Tea has been a dominant beverage in Japan for centuries although recent years they have experienced major shift in styles of tea consumption. I had an opportunity to visit famous tea regions in Kyushu and Okinawa to learn their way of tea production, quality control and tea as part of food culture.
Japanese are known for their politeness and perfectionism with a touch of wabi sabi (imperfect impermanent beauty) and zen in many aspects of their culture. Maintenance of their tea fields is no exception. Everywhere I go, tea fields are precisely manicured and the flush can be machine harvested to exactly 2 leaves and a bud.
Large fields are very common and designed for easy harvester access. Transport systems and processing facilities to work together in timely manner to keep the tea leaf fresh and in optimal condition.
Fukamushi (deeply steamed) Sencha
Green tea made in Kagoshima is mostly fukamushi or deep steamed for lower astringency and a more thick green liquor and they are now developing a new style of tea making for use in the cold brew. Cold Brew tea is especially well received in hot summer months. I was surprised to see regions which traditionally produce lightly steamed tea are now producing fukamushi too.
Although fukamushi is becoming more the prevalent style of sencha now, excessive fertilizer use which enhances the thick flavor can be unappealing to some people. Mountain teas are traditionally light in flavor with a residual distinct aroma. Some Japanese tea experts also emphasize reduced use of fertilizer (chemical or organic) to retain good aroma in green tea. Although fertilizers increase yield and flavor their use often results is loss of aroma.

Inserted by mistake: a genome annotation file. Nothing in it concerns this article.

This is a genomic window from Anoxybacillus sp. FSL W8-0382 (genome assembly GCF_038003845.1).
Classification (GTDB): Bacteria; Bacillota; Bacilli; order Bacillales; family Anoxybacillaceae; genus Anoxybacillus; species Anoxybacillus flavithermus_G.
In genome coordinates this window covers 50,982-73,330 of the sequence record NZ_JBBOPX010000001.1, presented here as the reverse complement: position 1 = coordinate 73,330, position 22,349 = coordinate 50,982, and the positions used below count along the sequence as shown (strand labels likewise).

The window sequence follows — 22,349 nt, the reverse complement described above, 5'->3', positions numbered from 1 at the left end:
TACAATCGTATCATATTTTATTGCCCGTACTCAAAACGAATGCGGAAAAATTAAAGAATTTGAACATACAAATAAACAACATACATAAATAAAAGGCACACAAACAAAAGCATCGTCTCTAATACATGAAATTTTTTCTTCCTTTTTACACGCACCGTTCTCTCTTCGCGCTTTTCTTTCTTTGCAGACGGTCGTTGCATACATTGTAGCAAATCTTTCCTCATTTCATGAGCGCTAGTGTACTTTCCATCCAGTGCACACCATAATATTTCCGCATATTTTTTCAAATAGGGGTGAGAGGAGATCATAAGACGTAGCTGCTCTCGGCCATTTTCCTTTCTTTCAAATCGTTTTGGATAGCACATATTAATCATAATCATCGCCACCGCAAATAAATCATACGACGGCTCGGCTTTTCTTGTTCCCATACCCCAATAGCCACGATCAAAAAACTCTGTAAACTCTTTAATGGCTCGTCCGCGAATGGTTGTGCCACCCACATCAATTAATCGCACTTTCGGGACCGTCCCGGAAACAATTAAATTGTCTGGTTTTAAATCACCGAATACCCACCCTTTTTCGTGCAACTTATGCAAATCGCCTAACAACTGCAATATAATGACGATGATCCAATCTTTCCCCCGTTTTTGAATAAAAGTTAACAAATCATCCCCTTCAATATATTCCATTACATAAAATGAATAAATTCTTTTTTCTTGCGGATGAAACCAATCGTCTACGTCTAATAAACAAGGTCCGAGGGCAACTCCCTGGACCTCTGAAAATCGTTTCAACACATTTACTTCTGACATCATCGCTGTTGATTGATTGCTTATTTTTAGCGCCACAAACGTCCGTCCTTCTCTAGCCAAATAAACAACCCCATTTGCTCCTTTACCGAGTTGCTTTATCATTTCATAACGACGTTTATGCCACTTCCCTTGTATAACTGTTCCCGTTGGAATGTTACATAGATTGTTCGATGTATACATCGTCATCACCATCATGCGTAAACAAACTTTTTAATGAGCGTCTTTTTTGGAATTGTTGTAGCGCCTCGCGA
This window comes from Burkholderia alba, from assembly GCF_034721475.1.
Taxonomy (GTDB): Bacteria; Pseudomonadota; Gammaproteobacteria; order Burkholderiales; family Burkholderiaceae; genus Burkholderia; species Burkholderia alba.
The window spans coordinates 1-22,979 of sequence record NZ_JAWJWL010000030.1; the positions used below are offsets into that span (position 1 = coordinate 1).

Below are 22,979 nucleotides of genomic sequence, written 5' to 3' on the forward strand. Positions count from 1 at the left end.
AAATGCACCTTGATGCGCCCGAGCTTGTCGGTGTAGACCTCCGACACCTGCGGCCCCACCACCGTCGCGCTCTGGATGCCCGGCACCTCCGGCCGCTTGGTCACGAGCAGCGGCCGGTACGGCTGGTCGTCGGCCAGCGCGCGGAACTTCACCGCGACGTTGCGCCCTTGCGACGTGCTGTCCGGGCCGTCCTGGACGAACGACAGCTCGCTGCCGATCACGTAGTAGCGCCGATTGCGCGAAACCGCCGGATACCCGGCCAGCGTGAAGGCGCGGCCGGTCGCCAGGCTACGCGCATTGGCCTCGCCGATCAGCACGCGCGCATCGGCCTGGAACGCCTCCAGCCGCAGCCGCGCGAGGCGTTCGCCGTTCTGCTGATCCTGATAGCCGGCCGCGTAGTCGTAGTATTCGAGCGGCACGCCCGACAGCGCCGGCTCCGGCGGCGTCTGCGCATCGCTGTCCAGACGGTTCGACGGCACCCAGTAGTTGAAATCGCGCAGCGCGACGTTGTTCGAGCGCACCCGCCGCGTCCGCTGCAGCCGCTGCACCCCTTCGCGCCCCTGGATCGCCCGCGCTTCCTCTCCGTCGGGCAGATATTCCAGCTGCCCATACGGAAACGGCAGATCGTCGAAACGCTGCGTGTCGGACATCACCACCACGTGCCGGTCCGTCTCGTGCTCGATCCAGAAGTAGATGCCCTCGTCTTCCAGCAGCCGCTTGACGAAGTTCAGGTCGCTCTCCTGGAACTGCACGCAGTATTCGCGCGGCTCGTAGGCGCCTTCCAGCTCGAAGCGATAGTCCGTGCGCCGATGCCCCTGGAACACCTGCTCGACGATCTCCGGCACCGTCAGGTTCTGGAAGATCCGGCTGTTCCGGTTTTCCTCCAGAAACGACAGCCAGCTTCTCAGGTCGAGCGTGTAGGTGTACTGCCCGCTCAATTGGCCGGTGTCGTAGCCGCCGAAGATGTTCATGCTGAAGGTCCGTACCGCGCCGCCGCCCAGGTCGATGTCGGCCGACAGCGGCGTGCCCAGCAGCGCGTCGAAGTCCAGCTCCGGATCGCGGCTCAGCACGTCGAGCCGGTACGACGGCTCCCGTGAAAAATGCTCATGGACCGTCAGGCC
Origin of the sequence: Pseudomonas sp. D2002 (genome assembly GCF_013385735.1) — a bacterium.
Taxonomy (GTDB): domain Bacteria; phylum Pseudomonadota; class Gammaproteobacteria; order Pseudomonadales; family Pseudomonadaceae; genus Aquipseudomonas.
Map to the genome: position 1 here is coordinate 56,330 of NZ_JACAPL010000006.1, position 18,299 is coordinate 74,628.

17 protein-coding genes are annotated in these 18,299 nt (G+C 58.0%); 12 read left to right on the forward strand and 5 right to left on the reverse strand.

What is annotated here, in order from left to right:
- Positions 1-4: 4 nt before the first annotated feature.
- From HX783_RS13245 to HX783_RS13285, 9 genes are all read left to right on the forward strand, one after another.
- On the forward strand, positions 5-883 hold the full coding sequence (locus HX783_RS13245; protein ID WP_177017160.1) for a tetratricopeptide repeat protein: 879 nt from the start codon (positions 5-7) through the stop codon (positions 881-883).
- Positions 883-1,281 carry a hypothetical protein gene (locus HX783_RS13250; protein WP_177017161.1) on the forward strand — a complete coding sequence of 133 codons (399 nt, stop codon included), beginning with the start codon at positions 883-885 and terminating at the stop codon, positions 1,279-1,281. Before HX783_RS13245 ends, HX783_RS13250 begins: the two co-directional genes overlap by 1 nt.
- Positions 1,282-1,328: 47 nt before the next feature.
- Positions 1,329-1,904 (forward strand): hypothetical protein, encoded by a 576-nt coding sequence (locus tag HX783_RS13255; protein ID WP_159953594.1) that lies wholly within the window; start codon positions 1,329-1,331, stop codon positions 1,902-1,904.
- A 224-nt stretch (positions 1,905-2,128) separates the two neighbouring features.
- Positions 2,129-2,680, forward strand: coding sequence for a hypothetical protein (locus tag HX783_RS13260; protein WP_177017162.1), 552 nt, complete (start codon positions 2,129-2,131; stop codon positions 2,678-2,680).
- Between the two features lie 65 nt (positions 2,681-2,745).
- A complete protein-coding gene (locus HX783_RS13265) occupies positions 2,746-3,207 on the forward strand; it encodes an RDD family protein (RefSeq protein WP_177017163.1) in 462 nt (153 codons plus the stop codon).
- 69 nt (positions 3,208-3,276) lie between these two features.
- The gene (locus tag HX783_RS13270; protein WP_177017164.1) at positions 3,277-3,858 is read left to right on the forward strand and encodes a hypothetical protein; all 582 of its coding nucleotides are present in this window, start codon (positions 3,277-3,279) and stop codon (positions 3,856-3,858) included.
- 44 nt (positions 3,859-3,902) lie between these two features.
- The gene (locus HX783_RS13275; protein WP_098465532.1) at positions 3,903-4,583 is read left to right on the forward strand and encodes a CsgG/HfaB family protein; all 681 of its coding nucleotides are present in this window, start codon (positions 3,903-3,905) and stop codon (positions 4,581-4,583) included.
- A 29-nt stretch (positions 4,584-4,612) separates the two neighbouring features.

Teas entered at the Kagoshima tea auction are all tested for volcanic ash, radiation and pesticides and records are kept for future reference.
Due to the proximity of the Sakurajima volcano, the presence of volcanic ash is very common. It’s only a matter of which direction the wind blows and processing factories are required to wash their leaves prior to processing.
Is it safe? This is ultimately for the consumers to decide. Kagoshima has not seen any tea affected by radiation unlike Shizuoka and Sayama. The Japanese government prohibits the use of dangerous pesticides. Perhaps the question we should be asking is “Is Japanese green tea beneficial to our health and well being?”
Challenges in Japanese Tea Industry
Efficiency in Japan’s tea production has lowered their production cost and increased their yield dramatically. At the same time, efficiency and perfectionism in farming encourages farmers to spray frequently to avoid crop pests and disease. A challenge of todays fast lifestyle is that younger generations are drifting away from tradition, and this lowers traditional tea consumption in favor of bottled RTD (Ready-To-Drink) teas. Now people who do not want to pay for a cup of traditional tea but may still pay for convenient tea.
While some Japanese tea cafes are reviving old traditions and adding new dimensions to the Japanese tea culture, a major shift is still needed to change the way Japanese see tea culture. A lifestyle change may even be necessary to re-discover slow foods, bringing a re-invention of the traditional tea time.